Thus, those who are sacrificing their wealth and services should not become grieved or disheartened in any way, but they should express their gratitude to Allah Ta‘ala that He has given them the taufeeq to render this great service. Preparing the meals for sehri and iftaar is not an insignificant action. The hosts will also share in the good deeds performed by the guests who partake of these meals and acquire the strength to make ibaadat.
The second point relates to the guests. They should have this mindset that: “We have left our homes and have come here to engage in the ibaadat of Allah Ta‘ala. We ought to be grateful to Allah Ta‘ala because He has ensured that our desires and needs are being fulfilled. We do not have to light any fires, bake bread, cook food or purchase any items from the market to prepare our meals. Allah Ta‘ala has made the necessary arrangements for our meals. The hosts are spending of their own wealth for our well-being. This is indeed a great favour on their behalf upon us. Our hosts are complete strangers to us, but Allah Ta‘ala has imbued their hearts with this desire to entertain us. Hence, if we undergo some difficulty or things go against our desires, we must exercise patience and bear in mind that our hosts are entertaining a large and not a small gathering. They are, however, striving to make sure that we enjoy the freedom to engross ourselves in the ibaadat of Allah Ta‘ala.”
Therefore, this should be our primary objective and concern, to be engrossed in ibaadat.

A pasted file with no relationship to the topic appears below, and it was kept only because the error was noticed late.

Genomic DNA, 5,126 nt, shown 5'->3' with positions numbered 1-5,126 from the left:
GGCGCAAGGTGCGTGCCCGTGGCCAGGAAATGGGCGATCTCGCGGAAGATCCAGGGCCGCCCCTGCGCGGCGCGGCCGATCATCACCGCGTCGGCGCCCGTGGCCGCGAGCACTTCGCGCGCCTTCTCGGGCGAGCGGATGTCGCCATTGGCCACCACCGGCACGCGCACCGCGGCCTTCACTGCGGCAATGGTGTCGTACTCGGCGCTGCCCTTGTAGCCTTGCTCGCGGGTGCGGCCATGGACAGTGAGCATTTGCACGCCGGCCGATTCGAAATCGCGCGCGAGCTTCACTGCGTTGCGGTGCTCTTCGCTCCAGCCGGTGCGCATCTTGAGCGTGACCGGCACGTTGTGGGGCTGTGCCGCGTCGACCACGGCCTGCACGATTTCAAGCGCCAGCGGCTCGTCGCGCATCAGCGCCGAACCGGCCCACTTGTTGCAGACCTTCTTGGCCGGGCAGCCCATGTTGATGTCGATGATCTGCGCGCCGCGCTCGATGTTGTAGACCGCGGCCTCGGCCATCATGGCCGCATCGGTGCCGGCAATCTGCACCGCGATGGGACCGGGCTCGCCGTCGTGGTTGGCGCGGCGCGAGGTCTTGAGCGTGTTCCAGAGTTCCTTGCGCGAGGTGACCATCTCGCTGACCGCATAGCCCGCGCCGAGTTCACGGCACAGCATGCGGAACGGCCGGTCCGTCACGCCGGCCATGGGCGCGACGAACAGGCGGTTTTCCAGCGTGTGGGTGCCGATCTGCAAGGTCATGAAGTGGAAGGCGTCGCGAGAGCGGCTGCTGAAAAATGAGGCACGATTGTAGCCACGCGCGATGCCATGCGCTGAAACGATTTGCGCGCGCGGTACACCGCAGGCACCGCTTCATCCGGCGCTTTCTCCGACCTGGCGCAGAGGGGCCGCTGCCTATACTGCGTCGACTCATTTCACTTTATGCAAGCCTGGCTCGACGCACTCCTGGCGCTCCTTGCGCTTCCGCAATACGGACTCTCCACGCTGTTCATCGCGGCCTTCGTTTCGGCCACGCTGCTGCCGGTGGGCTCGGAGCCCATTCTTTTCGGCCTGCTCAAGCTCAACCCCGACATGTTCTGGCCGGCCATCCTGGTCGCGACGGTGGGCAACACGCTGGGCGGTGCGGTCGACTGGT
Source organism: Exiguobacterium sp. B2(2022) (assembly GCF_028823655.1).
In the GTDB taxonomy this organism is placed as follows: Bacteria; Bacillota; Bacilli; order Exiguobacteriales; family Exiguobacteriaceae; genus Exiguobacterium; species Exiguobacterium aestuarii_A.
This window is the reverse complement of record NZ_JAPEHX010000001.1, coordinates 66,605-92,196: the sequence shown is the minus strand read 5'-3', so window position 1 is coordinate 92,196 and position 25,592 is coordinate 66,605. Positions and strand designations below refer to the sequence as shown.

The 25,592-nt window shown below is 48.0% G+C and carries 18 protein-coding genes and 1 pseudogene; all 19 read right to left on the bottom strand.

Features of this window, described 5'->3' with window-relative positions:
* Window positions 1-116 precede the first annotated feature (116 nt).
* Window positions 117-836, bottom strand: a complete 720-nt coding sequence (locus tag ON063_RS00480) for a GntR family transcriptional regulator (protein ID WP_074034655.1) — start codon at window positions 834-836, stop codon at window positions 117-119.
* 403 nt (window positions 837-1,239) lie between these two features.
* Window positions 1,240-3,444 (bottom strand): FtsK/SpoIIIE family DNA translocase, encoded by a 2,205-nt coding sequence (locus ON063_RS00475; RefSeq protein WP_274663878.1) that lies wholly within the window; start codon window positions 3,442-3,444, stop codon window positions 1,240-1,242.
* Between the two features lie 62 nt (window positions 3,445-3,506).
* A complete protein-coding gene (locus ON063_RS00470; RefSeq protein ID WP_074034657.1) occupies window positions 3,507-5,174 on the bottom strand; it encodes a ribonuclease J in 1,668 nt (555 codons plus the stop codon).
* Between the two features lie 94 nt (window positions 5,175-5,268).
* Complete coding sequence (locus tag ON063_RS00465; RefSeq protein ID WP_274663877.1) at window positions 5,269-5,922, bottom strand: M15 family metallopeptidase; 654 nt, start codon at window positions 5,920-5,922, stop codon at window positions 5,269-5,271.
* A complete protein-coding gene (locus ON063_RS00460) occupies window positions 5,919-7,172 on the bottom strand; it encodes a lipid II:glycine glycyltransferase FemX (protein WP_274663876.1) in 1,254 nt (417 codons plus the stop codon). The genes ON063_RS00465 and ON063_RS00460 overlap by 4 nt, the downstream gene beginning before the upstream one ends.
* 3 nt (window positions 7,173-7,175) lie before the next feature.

In Saharanpur, a guest came to visit Moulana Talha Sahib. When Moulana presented some food to him, he said: “This food does not agree with my temperament. It causes my nose to run.”
“I have presented before you whatever is in the house,” revealed Moulana. “Besides this, I have nothing else to offer you.”
Shaikh-ul-Hadeeth رحمة الله عليه and the villager
On one occasion, Shaikh-ul-Hadeeth رحمة الله عليه completed the teaching of a certain kitaab and a large gathering had attended the programme. When the meals were served, a villager, who also attended the function, remarked: “The proper arrangements have not been made for this meal.”
Shaikh-ul-Hadeeth Moulana Muhammad Zakariyya رحمة الله عليه called for him and summarily rebuked him. “Did you get a written invitation to partake of this meal? Did a messenger come to invite you? Do you make elaborate arrangements for meals in your own house?”
Anyhow, Shaikh-ul-Hadeeth رحمة الله عليه saw to it that the villager was properly fed before he departed. Guests should not find faults with the arrangements made by the host.